So this Christmas thing is nearly here. It’s a pretty popular holiday, although I’m not gonna lie, I’m really only in it for the people, the presents, the food, and the Christmas cake. (Which is food, but it’s special food so I’m counting it on its own.)
And speaking of special food, I’m also pretty partial to nougat at this time of year. My best friend asked me to describe it to her the other day, and I couldn’t really come up with anything better than “it’s kind of a nutty chewy honey thing”. Maybe it’s something that’s better tasted than it is described?
I jazzed up this festive almond and honey nougat with printed edible wafer paper in a snazzy graphic Christmas tree pattern from Kiwicakes. I actually bought this last year with the intention of making fancy nougat as gifts, but I popped the wafer paper in a drawer and promptly forgot about it. For a year… But here we are and I’ve finally used it.
There are so many cute printed wafer papers out there, so you can find one to match whichever festive mood you happen to be in.
You don’t have to have printed wafer paper for this if you can’t get your hands on some, regular plain white wafer paper is just fine. I used one sheet of printed paper as the top sheet and used plain wafer paper on the bottom.
You could even get kids to draw on some plain wafer paper with edible markers for a personalised treat. How cute would that be for an end of year teacher gift?!
The nougat recipe itself is a pretty classic nougat flavour, honey gives the nougat both its flavour and its chew, and the toasted almonds give it a delightful crunch.
You could, of course, add other things as well as or in place of the almonds. Any other kind of nut would work, and dried cranberries or red glacé cherries would be rather festive also.
You do need a candy thermometer for this recipe, if you don’t have one already I highly recommend getting a probe thermometer, because you can also use it to check if your cake is baked all the way through. They’re handy like that.
Lining the cake pan with non-stick baking paper makes it easy to remove the nougat for cutting. You can spray the pan with oil to make the paper stay in place, or do as I did and use metal clips.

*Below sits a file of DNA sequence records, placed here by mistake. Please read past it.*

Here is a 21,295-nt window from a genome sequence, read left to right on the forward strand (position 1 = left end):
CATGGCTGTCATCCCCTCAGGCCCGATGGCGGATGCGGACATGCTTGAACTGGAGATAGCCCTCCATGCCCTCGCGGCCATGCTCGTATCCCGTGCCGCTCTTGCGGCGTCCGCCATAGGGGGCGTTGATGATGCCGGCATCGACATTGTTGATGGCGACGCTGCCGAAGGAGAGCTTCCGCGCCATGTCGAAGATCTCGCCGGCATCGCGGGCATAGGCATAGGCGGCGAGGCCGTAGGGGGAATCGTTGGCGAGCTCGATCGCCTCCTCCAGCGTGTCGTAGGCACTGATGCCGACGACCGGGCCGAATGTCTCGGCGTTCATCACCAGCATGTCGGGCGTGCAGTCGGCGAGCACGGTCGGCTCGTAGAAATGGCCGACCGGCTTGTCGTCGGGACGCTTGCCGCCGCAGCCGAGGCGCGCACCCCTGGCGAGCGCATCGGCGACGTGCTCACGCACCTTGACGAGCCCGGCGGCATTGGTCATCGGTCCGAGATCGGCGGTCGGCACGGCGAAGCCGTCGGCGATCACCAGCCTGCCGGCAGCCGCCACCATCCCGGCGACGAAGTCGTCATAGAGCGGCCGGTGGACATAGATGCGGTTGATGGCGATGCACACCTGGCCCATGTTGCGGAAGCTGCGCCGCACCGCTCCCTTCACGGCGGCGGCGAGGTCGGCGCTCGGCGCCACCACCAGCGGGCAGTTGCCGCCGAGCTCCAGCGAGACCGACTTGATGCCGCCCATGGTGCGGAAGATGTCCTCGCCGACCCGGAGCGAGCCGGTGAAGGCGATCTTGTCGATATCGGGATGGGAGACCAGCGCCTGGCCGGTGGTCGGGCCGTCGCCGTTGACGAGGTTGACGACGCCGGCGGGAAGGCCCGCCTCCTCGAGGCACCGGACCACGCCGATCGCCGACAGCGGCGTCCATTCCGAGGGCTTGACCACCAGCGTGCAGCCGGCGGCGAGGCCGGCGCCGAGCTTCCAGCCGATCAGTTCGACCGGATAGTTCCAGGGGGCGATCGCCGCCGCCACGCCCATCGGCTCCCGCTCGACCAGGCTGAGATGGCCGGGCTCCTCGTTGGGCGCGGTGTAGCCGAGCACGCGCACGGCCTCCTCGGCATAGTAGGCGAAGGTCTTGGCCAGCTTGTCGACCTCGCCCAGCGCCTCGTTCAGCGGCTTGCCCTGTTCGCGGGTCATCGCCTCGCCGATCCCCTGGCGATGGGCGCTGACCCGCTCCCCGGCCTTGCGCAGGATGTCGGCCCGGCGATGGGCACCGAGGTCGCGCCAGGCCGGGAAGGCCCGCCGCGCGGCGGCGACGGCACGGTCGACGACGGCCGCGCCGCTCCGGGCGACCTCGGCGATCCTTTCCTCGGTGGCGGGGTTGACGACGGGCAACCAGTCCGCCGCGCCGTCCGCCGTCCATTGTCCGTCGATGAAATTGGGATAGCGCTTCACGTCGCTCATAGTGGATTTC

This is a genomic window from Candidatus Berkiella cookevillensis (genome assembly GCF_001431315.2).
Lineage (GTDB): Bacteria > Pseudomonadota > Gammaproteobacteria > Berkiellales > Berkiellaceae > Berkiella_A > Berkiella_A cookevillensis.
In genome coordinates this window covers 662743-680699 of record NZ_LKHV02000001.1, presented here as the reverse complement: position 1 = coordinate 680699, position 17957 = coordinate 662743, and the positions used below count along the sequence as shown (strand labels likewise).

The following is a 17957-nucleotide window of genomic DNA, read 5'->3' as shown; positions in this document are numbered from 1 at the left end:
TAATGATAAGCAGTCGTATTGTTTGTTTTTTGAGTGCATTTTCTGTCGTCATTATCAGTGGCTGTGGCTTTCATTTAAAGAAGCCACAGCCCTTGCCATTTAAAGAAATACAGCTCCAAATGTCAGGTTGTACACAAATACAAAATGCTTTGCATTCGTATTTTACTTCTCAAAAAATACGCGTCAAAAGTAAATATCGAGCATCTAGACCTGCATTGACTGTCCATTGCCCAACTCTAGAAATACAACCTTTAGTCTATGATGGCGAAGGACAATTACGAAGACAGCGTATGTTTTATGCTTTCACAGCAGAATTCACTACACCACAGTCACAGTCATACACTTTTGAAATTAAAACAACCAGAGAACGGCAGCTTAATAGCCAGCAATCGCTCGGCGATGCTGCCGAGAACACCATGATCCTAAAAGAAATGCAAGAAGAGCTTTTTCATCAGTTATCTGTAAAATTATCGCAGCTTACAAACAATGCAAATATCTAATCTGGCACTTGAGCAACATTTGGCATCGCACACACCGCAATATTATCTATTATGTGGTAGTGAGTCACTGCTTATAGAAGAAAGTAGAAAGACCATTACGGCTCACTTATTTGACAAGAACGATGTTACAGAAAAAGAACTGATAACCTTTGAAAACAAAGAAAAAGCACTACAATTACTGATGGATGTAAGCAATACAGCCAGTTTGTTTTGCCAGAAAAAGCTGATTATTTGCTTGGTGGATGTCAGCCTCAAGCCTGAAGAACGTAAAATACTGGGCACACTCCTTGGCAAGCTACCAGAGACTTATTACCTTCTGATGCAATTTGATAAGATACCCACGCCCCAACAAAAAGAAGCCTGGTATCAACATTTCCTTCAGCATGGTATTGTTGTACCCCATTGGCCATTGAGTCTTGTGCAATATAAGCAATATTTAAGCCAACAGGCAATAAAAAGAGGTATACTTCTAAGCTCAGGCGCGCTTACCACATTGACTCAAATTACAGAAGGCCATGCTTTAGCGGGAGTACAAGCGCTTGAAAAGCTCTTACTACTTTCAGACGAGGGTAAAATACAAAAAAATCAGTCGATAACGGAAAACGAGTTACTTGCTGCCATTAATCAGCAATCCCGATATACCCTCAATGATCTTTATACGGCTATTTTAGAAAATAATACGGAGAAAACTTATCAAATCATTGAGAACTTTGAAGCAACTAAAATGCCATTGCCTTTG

A perfect gift, right?
- 200g blanched almonds (skin removed)
- 2 sheets edible wafer paper
- 440g caster sugar
- 1/4 cup corn syrup or liquid glucose
- 1/4 cup honey
- 1/4 cup water
- 2 large egg whites
- Heat oven to 180°C.
- Spread the almonds into a single layer on a baking tray, and bake for 5-8 minutes or until lightly toasted. Allow to cool and then roughly chop them.
- Line an 8" square cake pan with baking paper, leaving some overhanging each edge. Trim two pieces of wafer paper to fit the pan. Place one inside (I placed the printed sheet of paper in, face down) and set the other piece aside.
- Place the egg whites into the clean, grease-free bowl of a stand mixer fitted with the whisk attachment. Combine the caster sugar, corn syrup, honey and water in a medium saucepan. Stir over a medium heat without boiling until most of the sugar has dissolved. Use a pastry brush dipped in water to wash away any sugar crystals on the sides of the pan, then increase the heat and boil, without stirring, until the syrup reaches 150°C.
- Meanwhile, when the syrup is at about 140°C, start whisking the egg whites on medium-high speed. You're aiming to have the egg whites as stiff-peak stage by the time the syrup reaches 150°C.
- Once the syrup is ready, and with the mixer still running on medium speed, pour the syrup in a thin stream into the egg whites. Continue whisking for a further 2-3 minutes, until the mixture is thick, stiff and shiny.
- While it's beating, spray a couple of silicone spatulas with oil (or rub them with a paper towel dipped in oil).
- Working quickly, use one of the oiled spatulas to stir in the almonds. Scrape the mixture into the prepared cake pan, pressing into an even layer. Place the second sheet of wafer paper on top. Leave the nougat at room temperature for several hours to set.
- Lift the nougat from the pan, and use an oiled knife to cut it into pieces. I find it easiest to score through the wafer paper with a serrated knife, and then use a large chef's knife to cut down through the nougat. I cut mine into 1" x 2" pieces. Store the nougat in an airtight container, with baking paper between each layer to stop it sticking. Nougat will keep for 1-2 weeks at cool room temperature. If it's very humid where you live, then it's best to make the nougat as close to serving as possible.
You can replace the almonds with any mix-in of your choice.
Edible wafer paper with Christmas/Holiday themed prints are available from cake decorating suppliers. I bought mine from Kiwicakes.
You need two important pieces of equipment for this recipe: a candy thermometer and a stand mixer. I wouldn't suggest making this recipe with a hand-held mixer, the nougat mixture gets very stiff and it could break the mixer!
*I have added links below for the stand mixer and thermometer that I use. They are affiliate links and if you purchase using these links I may receive a small commission at no extra cost to you.*
Happy chewing 😉